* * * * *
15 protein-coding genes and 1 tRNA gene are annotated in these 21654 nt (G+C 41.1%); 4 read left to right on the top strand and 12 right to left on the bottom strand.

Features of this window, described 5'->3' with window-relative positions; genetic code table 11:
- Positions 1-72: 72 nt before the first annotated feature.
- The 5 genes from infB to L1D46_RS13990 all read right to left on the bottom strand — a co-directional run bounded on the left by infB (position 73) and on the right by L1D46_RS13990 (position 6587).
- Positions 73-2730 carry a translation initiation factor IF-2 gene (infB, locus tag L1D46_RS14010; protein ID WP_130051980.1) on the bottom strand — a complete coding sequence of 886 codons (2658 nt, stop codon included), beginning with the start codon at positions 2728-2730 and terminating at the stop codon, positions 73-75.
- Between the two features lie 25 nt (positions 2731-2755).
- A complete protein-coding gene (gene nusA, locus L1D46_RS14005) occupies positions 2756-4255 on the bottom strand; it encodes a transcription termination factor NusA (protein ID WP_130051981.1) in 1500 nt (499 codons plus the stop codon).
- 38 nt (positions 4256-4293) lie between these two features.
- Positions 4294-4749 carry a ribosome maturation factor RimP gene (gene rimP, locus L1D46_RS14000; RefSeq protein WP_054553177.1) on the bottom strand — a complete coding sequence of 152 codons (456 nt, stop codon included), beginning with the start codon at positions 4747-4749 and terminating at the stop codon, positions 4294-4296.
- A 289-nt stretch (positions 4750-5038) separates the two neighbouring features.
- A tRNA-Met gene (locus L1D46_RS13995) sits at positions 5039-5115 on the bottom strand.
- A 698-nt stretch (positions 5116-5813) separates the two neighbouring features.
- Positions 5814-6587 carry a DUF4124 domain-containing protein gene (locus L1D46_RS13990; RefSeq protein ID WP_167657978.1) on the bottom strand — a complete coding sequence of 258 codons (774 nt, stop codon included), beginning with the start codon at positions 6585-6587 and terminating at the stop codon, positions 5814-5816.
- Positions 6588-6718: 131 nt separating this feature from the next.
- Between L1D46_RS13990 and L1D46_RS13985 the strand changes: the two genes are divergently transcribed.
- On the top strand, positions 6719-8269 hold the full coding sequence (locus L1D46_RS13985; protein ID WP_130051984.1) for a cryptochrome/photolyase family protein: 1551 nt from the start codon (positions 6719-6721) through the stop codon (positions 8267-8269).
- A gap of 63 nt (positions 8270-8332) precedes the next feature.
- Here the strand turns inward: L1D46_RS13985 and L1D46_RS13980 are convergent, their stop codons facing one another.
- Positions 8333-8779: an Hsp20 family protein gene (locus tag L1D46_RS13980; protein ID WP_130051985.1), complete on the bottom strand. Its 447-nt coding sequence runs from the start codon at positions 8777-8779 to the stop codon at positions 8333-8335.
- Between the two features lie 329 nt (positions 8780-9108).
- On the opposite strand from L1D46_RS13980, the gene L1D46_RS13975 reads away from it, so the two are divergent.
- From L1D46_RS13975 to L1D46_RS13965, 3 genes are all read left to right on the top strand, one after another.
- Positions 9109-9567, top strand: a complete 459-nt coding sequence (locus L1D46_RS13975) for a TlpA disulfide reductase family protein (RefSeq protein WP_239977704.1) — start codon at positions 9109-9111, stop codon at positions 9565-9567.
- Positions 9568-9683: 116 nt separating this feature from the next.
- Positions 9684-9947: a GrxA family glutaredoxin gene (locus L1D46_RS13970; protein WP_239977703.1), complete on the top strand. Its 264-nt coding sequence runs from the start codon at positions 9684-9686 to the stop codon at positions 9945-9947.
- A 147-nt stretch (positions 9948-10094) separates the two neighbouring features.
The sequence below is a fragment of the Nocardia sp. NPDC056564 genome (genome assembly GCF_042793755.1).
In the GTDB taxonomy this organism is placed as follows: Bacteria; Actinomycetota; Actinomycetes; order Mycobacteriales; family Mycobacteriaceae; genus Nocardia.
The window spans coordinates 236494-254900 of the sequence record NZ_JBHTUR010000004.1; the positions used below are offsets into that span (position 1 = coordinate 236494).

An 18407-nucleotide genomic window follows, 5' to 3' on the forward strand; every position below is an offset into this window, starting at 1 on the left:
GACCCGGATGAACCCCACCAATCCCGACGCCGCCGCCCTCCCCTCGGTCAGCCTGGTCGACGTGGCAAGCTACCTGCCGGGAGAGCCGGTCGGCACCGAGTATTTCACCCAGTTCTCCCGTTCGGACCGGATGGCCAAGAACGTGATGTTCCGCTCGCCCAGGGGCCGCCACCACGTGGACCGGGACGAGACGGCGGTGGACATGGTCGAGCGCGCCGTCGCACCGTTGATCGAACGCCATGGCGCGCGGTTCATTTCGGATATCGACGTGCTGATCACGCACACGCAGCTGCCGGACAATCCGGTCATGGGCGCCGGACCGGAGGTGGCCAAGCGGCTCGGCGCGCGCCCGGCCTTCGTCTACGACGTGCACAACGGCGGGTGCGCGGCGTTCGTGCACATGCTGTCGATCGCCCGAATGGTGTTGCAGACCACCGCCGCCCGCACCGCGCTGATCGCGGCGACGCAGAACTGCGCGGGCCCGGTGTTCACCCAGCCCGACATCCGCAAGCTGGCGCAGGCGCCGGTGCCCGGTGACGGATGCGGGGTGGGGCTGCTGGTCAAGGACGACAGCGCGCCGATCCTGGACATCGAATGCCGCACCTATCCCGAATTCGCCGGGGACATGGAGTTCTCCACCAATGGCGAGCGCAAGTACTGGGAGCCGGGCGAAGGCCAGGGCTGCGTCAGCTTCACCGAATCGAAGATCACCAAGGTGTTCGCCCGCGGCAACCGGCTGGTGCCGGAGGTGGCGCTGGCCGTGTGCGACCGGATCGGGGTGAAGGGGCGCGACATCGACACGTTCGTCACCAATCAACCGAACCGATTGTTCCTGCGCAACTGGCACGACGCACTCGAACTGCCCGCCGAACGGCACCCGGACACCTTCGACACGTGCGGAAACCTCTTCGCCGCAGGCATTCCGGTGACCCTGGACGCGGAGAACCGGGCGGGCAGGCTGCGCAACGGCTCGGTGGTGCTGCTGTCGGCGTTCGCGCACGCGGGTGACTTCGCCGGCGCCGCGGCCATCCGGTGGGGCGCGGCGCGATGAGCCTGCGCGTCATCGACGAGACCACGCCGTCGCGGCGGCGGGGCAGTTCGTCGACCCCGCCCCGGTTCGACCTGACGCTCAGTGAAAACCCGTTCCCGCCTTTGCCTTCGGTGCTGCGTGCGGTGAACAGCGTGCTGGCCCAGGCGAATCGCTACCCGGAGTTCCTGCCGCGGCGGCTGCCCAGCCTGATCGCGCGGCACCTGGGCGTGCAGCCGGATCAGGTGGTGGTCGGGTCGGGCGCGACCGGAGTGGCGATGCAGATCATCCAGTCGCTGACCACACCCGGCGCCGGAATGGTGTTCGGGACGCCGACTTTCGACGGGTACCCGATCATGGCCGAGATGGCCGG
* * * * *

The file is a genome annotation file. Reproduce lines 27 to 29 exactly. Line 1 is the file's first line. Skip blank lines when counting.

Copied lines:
The sequence below is a fragment of the Nocardia sp. NPDC056564 genome (genome assembly GCF_042793755.1).
In the GTDB taxonomy this organism is placed as follows: Bacteria; Actinomycetota; Actinomycetes; order Mycobacteriales; family Mycobacteriaceae; genus Nocardia.
The window spans coordinates 236494-254900 of the sequence record NZ_JBHTUR010000004.1; the positions used below are offsets into that span (position 1 = coordinate 236494).